(This article originally appeared in the TAU-USA Summer Issue #106)
A message from Jan Parker, OFS, National Minister – OFS-USA
I will never forget my 50th birthday. My daughter, aware of the significance of this 50-year mark, made a sign that she hung on my mailbox. It simply said, “It’s Jan’s Jubilee!” I still have that sign. It now hangs on a wall in my garage as an important reminder to always turn to God, where I find joy and peace beyond all I could ask or imagine.
It was not my idea that the theme of the 2022 Quinquennial Congress would be “Jubilee,” but when Br. Bob Brady, OFM, suggested it, I was thrilled.
I celebrated a personal Jubilee when I turned 50 and found it to be a life-changing year-long experience of discovering again who I am called to be and the power of God’s love and mercy. My hope, and the hope of our entire Q Committee, is that this Jubilee Quinquennial will be a life- changing experience of conversion for everyone in our national fraternity, as well as each one who attends.
The history of Jubilee goes back to the law given to the Israelites in Leviticus 25: “You will declare this fiftieth year to be sacred….You will keep this as a Jubilee….” God called his people to an economic, cultural, environmental, and communal reset, when the land and people rest, and all those who are in slavery are set free to return to their communities. Jubilee law addresses the wellbeing of the community and calls God’s people to live in ways that reflect good relationships with God, with each other, and with creation. Jubilee law tells us something about God’s intention for his people.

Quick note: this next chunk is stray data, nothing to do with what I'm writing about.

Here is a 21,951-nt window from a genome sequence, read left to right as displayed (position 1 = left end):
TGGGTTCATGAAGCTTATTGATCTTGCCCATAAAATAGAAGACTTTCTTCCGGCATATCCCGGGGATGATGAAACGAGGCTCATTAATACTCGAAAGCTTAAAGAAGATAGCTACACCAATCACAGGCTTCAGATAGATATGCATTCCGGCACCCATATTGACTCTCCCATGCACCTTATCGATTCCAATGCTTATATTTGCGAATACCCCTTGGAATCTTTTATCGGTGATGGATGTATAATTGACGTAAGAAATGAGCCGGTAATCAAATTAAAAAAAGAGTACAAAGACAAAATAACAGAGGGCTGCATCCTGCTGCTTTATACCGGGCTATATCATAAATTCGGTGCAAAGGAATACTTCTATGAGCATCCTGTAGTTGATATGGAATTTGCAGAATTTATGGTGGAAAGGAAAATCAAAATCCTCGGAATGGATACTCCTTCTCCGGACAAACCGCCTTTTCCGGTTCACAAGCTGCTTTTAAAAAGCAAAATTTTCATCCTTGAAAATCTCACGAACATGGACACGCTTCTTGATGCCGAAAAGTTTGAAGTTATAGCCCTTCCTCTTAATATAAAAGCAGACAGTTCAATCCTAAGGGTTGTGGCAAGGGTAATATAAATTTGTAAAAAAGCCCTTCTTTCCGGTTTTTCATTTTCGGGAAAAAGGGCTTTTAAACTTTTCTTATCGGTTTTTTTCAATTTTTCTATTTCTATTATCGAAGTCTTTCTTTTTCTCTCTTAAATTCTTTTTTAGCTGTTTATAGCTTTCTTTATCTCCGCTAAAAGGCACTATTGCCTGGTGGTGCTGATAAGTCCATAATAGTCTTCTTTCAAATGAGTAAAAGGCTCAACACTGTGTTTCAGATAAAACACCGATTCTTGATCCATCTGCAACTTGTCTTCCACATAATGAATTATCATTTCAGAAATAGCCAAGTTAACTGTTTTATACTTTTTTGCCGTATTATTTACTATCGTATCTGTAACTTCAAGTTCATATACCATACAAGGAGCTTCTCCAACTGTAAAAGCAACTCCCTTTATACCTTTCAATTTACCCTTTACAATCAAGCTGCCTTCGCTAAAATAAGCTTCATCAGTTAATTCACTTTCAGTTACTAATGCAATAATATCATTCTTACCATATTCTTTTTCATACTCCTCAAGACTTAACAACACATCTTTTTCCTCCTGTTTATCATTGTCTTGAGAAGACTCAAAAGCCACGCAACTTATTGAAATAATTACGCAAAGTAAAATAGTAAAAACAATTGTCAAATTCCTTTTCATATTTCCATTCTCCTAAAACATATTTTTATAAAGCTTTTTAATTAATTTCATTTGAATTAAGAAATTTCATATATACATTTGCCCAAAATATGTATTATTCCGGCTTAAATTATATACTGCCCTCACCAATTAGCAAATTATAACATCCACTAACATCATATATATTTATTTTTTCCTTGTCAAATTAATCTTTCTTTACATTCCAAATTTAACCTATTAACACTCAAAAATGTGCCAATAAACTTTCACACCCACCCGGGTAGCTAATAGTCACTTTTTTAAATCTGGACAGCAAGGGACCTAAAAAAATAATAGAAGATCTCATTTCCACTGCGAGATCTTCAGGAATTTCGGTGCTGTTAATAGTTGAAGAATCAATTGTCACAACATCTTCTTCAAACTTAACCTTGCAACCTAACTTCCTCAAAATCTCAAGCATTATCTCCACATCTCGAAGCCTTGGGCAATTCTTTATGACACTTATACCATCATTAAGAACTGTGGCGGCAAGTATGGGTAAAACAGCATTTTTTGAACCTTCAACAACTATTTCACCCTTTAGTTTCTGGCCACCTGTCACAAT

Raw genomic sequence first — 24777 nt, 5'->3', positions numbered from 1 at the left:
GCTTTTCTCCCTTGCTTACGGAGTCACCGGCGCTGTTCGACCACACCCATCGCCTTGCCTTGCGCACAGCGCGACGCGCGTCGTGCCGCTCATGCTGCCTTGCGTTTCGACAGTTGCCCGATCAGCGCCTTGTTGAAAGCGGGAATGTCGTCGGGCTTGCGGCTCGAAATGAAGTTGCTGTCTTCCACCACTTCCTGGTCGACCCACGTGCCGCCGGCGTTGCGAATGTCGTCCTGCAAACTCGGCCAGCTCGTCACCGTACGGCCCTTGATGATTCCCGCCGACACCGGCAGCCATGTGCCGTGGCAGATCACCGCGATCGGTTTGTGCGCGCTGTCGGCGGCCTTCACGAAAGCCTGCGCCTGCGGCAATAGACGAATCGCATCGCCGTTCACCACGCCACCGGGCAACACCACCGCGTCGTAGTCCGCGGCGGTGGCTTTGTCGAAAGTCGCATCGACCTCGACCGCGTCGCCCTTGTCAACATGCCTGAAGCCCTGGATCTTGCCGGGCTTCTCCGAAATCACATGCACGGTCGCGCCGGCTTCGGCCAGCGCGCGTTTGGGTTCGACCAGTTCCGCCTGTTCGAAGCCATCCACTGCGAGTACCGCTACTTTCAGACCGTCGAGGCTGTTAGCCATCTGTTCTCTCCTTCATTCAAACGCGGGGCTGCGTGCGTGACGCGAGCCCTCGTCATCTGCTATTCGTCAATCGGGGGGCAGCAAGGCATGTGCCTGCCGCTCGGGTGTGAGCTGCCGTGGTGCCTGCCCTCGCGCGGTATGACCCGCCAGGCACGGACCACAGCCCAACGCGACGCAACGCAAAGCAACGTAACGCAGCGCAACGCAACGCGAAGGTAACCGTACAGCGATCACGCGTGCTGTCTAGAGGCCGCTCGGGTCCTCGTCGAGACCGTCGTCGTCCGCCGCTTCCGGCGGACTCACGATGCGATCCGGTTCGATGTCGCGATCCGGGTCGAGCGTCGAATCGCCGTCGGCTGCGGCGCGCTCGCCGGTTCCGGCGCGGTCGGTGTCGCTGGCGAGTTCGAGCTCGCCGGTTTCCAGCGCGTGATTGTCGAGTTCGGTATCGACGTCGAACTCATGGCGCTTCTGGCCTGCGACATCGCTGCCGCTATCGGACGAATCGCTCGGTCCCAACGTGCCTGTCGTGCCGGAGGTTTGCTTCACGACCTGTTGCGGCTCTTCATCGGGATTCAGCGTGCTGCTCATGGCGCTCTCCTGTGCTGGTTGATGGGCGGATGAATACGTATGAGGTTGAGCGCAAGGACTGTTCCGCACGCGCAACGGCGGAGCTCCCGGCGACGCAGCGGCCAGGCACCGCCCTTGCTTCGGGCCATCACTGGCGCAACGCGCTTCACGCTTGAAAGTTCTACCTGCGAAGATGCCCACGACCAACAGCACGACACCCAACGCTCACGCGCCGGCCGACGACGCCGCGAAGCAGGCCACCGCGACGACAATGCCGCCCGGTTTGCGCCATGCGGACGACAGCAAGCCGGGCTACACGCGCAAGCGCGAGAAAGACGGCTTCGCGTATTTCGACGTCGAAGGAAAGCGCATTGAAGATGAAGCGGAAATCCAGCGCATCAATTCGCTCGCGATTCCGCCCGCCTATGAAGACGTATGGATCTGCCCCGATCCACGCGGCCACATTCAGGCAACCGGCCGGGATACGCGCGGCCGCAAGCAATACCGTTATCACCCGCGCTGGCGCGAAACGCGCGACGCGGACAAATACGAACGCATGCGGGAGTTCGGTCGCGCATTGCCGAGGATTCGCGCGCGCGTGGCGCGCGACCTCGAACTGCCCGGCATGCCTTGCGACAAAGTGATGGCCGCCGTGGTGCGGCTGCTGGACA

Fast forward to Luke’s gospel, and we see Jesus at the beginning of his ministry, declaring a time of Jubilee―“the year of the Lord’s favor”―but wait, there’s something more here. Jesus closes the scroll, looks at us, and says, “Today this scripture has been fulfilled….” Today! Not just every 50 years, not just every seventh year, but today, and every today! The kingdom is now―JUBILEE is now.
In the life, death, and resurrection of Jesus, we see Jubilee’s objective: freedom and release from sin, restoration with God, a reset for all of creation. Have we realized this? Internalized it? We find a full description in 2 Corinthians 5, a passage that declares our new creation in Christ, and the call to be re- made to become that new creation. I look at this passage and rejoice in this call to conversion. God’s people―the church―are meant to be a foretaste of what God wants to do for the entire creation. Sisters and brothers, we are meant to not only live Jubilee for ourselves, but to be Jubilee for others. The love of God impels us.
God’s command for Jubilee says, “Stop. Step back. Look at what you are doing.” A Jubilee moment exposes human greed and brings to light the selfishness in society. The law didn’t have the capacity to change those things, it only showed them. But God said, I will pour out my Spirit upon you and the lawwill be written in your heart. Jubilee is no longer just a law. Christ has fulfilled the law and has sent us his Spirit to implant this law in our hearts. As members of this Spirit-filled Church, to which we are bonded more closely by profession, we commit ourselves to a living discipleship that entails both generosity and sacrifice. We constantly call on the Spirit of God to empower and enable us to be a part of God’s mission to reset all areas of life, bring release and restoration―to be Jubilee.